How to help your kids navigate fake news and misinformation online. Some simple tips.

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Being able to identify the trustworthiness of information is an important concern for everyone. Yet the sheer volume of material online and the speed at which it travels has made this an increasingly challenging task. Platforms like Twitter, Instagram, Facebook & TikTok provide a loudspeaker to anyone who can attract followers, no matter what their message or content.

Fake news has the power to normalise prejudices, to dictate ‘us versus them’ mentalities and even, in extreme cases, to justify and encourage violence.

We have become obsessed with getting kids off their devices at the expense of developing their understanding of the online world. This is not just about surveillance, but rather about having open conversations that empower your children and teenagers to understand and assess the usefulness of information for themselves.

Handling and teaching kids to recognise fake news is crucial in today’s information-rich world.

Here are some tips:

Start with the basics: Teach your children what news is and how it is created. Explain the difference between news and opinion or entertainment content.

Foster critical thinking: Encourage your children to question the information they encounter. Teach them to analyse news sources, consider the credibility of the author or publisher, and evaluate the evidence presented.

Teach source evaluation: Help your children understand the importance of reliable sources. Teach them to look for reputable news outlets, fact-checking organisations, and trusted journalists. Encourage them to cross-reference information from multiple sources.

Discuss bias and perspective: Explain to your children that news sources may have biases, and it’s essential to consider different perspectives. Encourage them to seek diverse viewpoints and think critically about how biases can influence the presentation of information.

Spotting red flags: Teach your children to identify common red flags of fake news, such as sensational headlines, excessive use of emotional language, lack of credible sources, and spelling or grammatical errors. Help them understand that these signs can indicate questionable information.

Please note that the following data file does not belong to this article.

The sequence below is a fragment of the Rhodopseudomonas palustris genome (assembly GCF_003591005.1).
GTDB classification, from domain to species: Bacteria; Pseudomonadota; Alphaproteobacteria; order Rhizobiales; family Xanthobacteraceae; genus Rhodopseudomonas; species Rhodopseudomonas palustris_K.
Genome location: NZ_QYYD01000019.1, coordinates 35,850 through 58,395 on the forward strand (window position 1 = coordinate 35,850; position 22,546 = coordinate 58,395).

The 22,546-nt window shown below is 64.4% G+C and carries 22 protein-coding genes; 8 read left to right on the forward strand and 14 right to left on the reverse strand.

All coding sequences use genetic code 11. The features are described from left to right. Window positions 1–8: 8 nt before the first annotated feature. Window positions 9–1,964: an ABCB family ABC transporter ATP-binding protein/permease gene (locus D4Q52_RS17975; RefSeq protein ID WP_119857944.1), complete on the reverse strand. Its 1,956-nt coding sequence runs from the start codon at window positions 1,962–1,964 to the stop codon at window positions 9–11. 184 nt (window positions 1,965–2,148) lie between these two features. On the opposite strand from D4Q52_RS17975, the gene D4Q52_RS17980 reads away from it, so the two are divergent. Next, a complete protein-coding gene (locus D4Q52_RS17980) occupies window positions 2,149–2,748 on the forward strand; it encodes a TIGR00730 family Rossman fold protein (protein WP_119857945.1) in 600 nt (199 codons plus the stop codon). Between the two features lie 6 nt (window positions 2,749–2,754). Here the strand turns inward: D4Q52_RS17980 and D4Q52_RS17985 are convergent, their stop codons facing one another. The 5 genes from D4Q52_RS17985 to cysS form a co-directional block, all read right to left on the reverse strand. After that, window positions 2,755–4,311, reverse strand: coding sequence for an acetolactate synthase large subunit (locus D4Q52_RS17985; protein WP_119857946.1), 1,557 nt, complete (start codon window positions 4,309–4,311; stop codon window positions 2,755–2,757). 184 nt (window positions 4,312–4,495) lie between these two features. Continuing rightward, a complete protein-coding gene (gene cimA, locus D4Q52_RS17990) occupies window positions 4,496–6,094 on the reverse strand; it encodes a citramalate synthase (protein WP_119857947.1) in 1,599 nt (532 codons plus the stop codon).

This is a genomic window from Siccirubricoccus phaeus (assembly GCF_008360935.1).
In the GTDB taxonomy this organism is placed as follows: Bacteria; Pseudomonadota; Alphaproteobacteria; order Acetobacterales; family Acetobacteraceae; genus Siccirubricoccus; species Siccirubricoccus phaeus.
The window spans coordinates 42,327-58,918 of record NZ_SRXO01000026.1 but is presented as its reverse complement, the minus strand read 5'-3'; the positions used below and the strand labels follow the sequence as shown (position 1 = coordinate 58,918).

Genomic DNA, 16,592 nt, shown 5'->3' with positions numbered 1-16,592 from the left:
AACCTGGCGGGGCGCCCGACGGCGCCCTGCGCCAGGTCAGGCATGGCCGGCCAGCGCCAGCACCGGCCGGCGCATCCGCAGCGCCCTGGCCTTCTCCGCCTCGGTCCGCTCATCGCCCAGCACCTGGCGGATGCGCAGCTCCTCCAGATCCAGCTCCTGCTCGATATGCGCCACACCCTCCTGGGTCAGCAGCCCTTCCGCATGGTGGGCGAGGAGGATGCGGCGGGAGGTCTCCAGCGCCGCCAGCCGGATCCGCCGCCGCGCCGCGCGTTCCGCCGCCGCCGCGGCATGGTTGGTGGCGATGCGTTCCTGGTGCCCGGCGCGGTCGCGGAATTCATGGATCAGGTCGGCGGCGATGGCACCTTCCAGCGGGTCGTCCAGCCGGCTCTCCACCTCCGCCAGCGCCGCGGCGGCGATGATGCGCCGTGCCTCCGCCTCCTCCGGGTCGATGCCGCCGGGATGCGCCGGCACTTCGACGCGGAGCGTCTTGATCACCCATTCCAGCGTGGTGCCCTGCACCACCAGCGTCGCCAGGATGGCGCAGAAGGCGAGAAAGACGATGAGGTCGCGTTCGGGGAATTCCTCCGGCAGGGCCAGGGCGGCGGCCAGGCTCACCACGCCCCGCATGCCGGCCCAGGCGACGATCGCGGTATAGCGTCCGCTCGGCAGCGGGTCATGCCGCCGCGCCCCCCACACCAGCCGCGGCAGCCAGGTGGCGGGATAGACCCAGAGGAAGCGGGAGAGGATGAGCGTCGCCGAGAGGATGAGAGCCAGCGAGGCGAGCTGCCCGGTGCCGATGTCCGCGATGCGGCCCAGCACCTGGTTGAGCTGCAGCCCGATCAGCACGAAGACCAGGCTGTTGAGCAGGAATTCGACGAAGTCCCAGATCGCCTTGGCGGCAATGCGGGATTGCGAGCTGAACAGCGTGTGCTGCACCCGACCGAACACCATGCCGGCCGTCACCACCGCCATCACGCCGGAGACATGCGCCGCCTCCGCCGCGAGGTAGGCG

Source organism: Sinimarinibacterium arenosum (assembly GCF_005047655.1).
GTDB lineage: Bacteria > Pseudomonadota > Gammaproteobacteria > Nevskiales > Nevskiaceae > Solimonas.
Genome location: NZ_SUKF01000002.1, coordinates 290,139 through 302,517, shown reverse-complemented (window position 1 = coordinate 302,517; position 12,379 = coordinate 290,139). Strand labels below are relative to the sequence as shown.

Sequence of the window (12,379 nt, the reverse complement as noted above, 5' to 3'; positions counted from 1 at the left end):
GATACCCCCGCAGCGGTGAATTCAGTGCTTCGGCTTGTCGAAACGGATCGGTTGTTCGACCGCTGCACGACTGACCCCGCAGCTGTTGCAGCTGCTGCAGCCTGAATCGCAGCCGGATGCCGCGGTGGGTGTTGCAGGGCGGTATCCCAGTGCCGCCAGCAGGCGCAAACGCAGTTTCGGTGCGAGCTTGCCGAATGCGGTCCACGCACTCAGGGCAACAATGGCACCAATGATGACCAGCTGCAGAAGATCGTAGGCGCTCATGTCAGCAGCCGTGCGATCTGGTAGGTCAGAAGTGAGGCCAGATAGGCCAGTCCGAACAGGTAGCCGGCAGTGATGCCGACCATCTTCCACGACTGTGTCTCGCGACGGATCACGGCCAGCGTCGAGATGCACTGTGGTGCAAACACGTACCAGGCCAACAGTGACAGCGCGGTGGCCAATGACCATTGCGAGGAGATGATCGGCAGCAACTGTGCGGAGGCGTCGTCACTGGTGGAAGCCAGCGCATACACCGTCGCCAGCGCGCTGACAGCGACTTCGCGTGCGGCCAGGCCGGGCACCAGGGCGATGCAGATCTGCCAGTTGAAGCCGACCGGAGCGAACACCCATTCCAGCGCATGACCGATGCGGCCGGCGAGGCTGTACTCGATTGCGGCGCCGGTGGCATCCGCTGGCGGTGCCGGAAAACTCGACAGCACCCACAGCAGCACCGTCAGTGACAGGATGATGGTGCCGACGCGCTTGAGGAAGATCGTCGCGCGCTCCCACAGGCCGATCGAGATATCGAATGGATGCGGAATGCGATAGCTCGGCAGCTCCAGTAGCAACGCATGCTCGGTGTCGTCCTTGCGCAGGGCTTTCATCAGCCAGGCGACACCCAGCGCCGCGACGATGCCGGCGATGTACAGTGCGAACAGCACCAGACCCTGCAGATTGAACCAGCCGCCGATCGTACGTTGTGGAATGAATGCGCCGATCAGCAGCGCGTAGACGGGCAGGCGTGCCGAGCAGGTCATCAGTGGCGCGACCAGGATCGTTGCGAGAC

Verify information: Teach your children to fact-check information before accepting it as true. Show them reliable fact-checking websites or tools they can use to verify claims, images, or videos. Emphasise the importance of accuracy and evidence-based information.

Encourage media literacy: Help your children develop media literacy skills. Teach them to consider the intentions behind the creation and sharing of information, understand how algorithms influence the content they see, and be aware of the potential for misinformation on social media.

Lead by example: Be a critical consumer of news yourself and demonstrate healthy skepticism. Discuss current events, media literacy, and fake news with your children, showcasing your own evaluation process and encouraging open conversations.

Create a safe environment: Foster an environment where your children feel comfortable asking questions and discussing misinformation they may come across. Remind them that it’s okay to make mistakes and that learning from them is essential.

Promote responsible sharing: Teach your children the importance of responsible sharing. Encourage them to think twice before sharing information and to consider the potential impact of spreading false or misleading content. Emphasise the importance of sharing verified and reliable information.

By equipping your children with critical thinking skills and media literacy, you can empower them to navigate the vast information landscape and make informed judgments about the news they encounter.

Not easy – but important! 

Minimising the harm of fake news for kids

Helping young people navigate online spaces requires better skills in verifying what is true and what isn’t.

Here are five questions to start the conversation with children.

Find an online post that you consider to be fake news and talk with the child about it. Shape your conversation around these questions:

  • Who made this post?
  • Who do they want to view it?
  • Who benefits from this post and/or who might be harmed by it?
  • Has any information been left out of the post that might be important?
  • Is a reliable source (like a mainstream news outlet) reporting the same news? If they’re not, it doesn’t mean it’s not true, but it does mean you should dig deeper.


Clues for children to use

Make detecting fake news like a “spot the difference” game.

Get you kids thinking by asking these questions as they are clues that a source may be dodgy:

  • Is the URL or site name unusual? For example, those with a “.co” are often trying to masquerade as real news sites.
  • Is the post low-quality, possibly containing bold claims with no sources and lots of spelling or grammatical errors?
  • Does the post use sensationalist imagery? Women in sexy clothing are popular clickbait for unreliable content.
  • Are you shocked, angry or overjoyed by the post? Fake news often strives to provoke a reaction, and if you’re having an intense emotional response then it could be a clue the report isn’t balanced or accurate.
  • How is the story structured and what kind of proof does it offer? If it merely repeats accusations against the people involved in an incident without further reporting, for example, there’s probably a better version of the story out there from a more reliable news source.


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